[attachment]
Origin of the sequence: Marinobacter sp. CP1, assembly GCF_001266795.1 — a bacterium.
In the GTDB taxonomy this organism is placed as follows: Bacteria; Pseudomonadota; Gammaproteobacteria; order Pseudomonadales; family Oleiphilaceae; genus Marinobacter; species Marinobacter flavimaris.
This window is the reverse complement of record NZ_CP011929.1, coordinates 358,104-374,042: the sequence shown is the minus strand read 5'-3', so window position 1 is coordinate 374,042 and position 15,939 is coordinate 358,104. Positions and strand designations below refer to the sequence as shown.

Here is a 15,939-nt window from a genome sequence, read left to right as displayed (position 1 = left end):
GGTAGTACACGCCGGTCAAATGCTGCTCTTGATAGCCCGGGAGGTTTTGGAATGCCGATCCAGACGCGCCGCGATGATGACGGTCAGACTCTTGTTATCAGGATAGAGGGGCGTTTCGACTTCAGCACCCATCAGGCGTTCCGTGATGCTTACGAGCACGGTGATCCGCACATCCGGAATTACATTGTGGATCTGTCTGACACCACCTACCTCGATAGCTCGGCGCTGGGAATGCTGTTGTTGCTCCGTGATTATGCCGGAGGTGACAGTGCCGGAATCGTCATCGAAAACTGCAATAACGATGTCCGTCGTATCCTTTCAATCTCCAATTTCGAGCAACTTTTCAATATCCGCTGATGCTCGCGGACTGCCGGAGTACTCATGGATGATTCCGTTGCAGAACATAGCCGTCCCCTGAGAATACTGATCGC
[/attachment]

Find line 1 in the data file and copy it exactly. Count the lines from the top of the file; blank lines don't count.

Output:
Origin of the sequence: Marinobacter sp. CP1, assembly GCF_001266795.1 — a bacterium.